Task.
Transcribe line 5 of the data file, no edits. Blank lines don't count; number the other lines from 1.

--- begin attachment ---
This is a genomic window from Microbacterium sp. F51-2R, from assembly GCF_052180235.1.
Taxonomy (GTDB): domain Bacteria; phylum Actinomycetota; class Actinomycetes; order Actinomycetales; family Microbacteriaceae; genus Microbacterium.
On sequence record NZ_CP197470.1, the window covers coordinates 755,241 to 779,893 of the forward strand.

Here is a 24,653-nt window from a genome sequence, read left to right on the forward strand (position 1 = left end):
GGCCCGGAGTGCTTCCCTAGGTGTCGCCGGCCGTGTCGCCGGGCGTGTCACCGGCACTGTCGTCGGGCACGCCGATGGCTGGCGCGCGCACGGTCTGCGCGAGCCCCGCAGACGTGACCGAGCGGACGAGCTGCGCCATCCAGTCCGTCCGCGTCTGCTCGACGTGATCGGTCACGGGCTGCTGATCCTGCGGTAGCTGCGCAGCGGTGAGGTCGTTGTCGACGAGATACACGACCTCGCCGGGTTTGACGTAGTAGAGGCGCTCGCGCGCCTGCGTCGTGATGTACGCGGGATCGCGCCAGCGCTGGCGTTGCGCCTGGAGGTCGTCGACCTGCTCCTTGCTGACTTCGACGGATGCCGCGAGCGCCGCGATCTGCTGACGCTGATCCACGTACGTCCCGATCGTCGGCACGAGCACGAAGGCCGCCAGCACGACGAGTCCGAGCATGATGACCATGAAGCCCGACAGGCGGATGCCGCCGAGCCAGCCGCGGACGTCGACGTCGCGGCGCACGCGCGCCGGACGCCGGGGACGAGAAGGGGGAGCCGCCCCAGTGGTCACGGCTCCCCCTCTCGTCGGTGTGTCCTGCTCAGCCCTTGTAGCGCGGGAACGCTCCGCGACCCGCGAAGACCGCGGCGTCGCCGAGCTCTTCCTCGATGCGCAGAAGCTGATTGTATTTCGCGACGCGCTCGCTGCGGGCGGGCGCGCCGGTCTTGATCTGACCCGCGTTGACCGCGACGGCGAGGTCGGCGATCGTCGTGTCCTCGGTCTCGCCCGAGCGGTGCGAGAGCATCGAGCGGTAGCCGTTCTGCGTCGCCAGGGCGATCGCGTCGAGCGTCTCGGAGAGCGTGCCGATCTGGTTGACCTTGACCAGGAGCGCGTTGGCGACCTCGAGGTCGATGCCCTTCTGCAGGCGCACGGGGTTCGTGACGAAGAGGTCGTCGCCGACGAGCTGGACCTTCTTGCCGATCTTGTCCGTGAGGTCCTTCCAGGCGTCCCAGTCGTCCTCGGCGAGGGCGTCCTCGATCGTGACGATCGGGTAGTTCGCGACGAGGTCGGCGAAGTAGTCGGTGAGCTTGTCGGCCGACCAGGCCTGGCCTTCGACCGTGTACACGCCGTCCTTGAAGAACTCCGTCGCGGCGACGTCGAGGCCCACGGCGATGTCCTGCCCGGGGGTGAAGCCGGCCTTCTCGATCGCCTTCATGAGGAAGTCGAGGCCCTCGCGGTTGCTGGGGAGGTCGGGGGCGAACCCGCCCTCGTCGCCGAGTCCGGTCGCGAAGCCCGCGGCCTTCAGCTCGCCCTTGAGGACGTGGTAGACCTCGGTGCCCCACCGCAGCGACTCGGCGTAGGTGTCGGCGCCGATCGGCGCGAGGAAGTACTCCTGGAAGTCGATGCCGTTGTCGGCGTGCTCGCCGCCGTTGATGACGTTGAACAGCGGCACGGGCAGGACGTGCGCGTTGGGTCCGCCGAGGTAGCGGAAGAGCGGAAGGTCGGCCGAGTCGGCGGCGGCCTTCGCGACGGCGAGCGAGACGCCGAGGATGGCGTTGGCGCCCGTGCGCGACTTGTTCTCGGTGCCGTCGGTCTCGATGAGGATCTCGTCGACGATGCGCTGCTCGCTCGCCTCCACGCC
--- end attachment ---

GGCCCGGAGTGCTTCCCTAGGTGTCGCCGGCCGTGTCGCCGGGCGTGTCACCGGCACTGTCGTCGGGCACGCCGATGGCTGGCGCGCGCACGGTCTGCGCGAGCCCCGCAGACGTGACCGAGCGGACGAGCTGCGCCATCCAGTCCGTCCGCGTCTGCTCGACGTGATCGGTCACGGGCTGCTGATCCTGCGGTAGCTGCGCAGCGGTGAGGTCGTTGTCGACGAGATACACGACCTCGCCGGGTTTGACGTAGTAGAGGCGCTCGCGCGCCTGCGTCGTGATGTACGCGGGATCGCGCCAGCGCTGGCGTTGCGCCTGGAGGTCGTCGACCTGCTCCTTGCTGACTTCGACGGATGCCGCGAGCGCCGCGATCTGCTGACGCTGATCCACGTACGTCCCGATCGTCGGCACGAGCACGAAGGCCGCCAGCACGACGAGTCCGAGCATGATGACCATGAAGCCCGACAGGCGGATGCCGCCGAGCCAGCCGCGGACGTCGACGTCGCGGCGCACGCGCGCCGGACGCCGGGGACGAGAAGGGGGAGCCGCCCCAGTGGTCACGGCTCCCCCTCTCGTCGGTGTGTCCTGCTCAGCCCTTGTAGCGCGGGAACGCTCCGCGACCCGCGAAGACCGCGGCGTCGCCGAGCTCTTCCTCGATGCGCAGAAGCTGATTGTATTTCGCGACGCGCTCGCTGCGGGCGGGCGCGCCGGTCTTGATCTGACCCGCGTTGACCGCGACGGCGAGGTCGGCGATCGTCGTGTCCTCGGTCTCGCCCGAGCGGTGCGAGAGCATCGAGCGGTAGCCGTTCTGCGTCGCCAGGGCGATCGCGTCGAGCGTCTCGGAGAGCGTGCCGATCTGGTTGACCTTGACCAGGAGCGCGTTGGCGACCTCGAGGTCGATGCCCTTCTGCAGGCGCACGGGGTTCGTGACGAAGAGGTCGTCGCCGACGAGCTGGACCTTCTTGCCGATCTTGTCCGTGAGGTCCTTCCAGGCGTCCCAGTCGTCCTCGGCGAGGGCGTCCTCGATCGTGACGATCGGGTAGTTCGCGACGAGGTCGGCGAAGTAGTCGGTGAGCTTGTCGGCCGACCAGGCCTGGCCTTCGACCGTGTACACGCCGTCCTTGAAGAACTCCGTCGCGGCGACGTCGAGGCCCACGGCGATGTCCTGCCCGGGGGTGAAGCCGGCCTTCTCGATCGCCTTCATGAGGAAGTCGAGGCCCTCGCGGTTGCTGGGGAGGTCGGGGGCGAACCCGCCCTCGTCGCCGAGTCCGGTCGCGAAGCCCGCGGCCTTCAGCTCGCCCTTGAGGACGTGGTAGACCTCGGTGCCCCACCGCAGCGACTCGGCGTAGGTGTCGGCGCCGATCGGCGCGAGGAAGTACTCCTGGAAGTCGATGCCGTTGTCGGCGTGCTCGCCGCCGTTGATGACGTTGAACAGCGGCACGGGCAGGACGTGCGCGTTGGGTCCGCCGAGGTAGCGGAAGAGCGGAAGGTCGGCCGAGTCGGCGGCGGCCTTCGCGACGGCGAGCGAGACGCCGAGGATGGCGTTGGCGCCCGTGCGCGACTTGTTCTCGGTGCCGTCGGTCTCGATGAGGATCTCGTCGACGATGCGCTGCTCGCTCGCCTCCACGCC